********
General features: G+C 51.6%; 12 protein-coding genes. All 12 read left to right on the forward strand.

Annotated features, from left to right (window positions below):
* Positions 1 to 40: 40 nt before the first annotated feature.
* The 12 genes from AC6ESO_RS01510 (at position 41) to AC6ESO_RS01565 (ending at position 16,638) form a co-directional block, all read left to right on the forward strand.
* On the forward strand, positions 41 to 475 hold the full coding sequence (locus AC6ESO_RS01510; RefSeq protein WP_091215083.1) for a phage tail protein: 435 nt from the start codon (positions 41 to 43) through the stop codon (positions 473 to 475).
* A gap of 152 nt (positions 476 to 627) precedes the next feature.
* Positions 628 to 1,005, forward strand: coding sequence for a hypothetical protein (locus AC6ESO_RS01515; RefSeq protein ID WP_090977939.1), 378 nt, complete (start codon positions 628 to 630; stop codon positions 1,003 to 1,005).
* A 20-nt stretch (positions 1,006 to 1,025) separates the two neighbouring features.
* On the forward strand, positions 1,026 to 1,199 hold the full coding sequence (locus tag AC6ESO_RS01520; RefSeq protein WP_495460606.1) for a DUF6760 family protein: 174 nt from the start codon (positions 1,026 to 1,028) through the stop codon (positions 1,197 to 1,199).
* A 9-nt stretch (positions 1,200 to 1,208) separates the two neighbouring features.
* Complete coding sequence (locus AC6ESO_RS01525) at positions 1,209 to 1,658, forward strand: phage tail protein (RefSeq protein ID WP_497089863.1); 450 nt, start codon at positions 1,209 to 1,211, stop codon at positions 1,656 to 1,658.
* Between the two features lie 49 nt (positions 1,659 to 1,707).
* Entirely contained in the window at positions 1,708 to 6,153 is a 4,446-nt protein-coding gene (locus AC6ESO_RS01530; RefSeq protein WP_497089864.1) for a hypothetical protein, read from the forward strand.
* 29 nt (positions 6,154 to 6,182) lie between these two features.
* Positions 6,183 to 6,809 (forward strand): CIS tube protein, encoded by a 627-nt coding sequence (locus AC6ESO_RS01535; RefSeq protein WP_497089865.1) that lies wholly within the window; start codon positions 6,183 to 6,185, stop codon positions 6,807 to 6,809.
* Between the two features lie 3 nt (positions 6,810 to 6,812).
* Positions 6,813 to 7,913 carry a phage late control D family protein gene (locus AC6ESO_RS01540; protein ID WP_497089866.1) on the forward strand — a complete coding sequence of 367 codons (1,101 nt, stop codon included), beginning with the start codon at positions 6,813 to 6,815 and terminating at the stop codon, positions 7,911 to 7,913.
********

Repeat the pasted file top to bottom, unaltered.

General features: G+C 51.6%; 12 protein-coding genes. All 12 read left to right on the forward strand.

Annotated features, from left to right (window positions below):
* Positions 1 to 40: 40 nt before the first annotated feature.
* The 12 genes from AC6ESO_RS01510 (at position 41) to AC6ESO_RS01565 (ending at position 16,638) form a co-directional block, all read left to right on the forward strand.
* On the forward strand, positions 41 to 475 hold the full coding sequence (locus AC6ESO_RS01510; RefSeq protein WP_091215083.1) for a phage tail protein: 435 nt from the start codon (positions 41 to 43) through the stop codon (positions 473 to 475).
* A gap of 152 nt (positions 476 to 627) precedes the next feature.
* Positions 628 to 1,005, forward strand: coding sequence for a hypothetical protein (locus AC6ESO_RS01515; RefSeq protein ID WP_090977939.1), 378 nt, complete (start codon positions 628 to 630; stop codon positions 1,003 to 1,005).
* A 20-nt stretch (positions 1,006 to 1,025) separates the two neighbouring features.
* On the forward strand, positions 1,026 to 1,199 hold the full coding sequence (locus tag AC6ESO_RS01520; RefSeq protein WP_495460606.1) for a DUF6760 family protein: 174 nt from the start codon (positions 1,026 to 1,028) through the stop codon (positions 1,197 to 1,199).
* A 9-nt stretch (positions 1,200 to 1,208) separates the two neighbouring features.
* Complete coding sequence (locus AC6ESO_RS01525) at positions 1,209 to 1,658, forward strand: phage tail protein (RefSeq protein ID WP_497089863.1); 450 nt, start codon at positions 1,209 to 1,211, stop codon at positions 1,656 to 1,658.
* Between the two features lie 49 nt (positions 1,659 to 1,707).
* Entirely contained in the window at positions 1,708 to 6,153 is a 4,446-nt protein-coding gene (locus AC6ESO_RS01530; RefSeq protein WP_497089864.1) for a hypothetical protein, read from the forward strand.
* 29 nt (positions 6,154 to 6,182) lie between these two features.
* Positions 6,183 to 6,809 (forward strand): CIS tube protein, encoded by a 627-nt coding sequence (locus AC6ESO_RS01535; RefSeq protein WP_497089865.1) that lies wholly within the window; start codon positions 6,183 to 6,185, stop codon positions 6,807 to 6,809.
* Between the two features lie 3 nt (positions 6,810 to 6,812).
* Positions 6,813 to 7,913 carry a phage late control D family protein gene (locus AC6ESO_RS01540; protein ID WP_497089866.1) on the forward strand — a complete coding sequence of 367 codons (1,101 nt, stop codon included), beginning with the start codon at positions 6,813 to 6,815 and terminating at the stop codon, positions 7,911 to 7,913.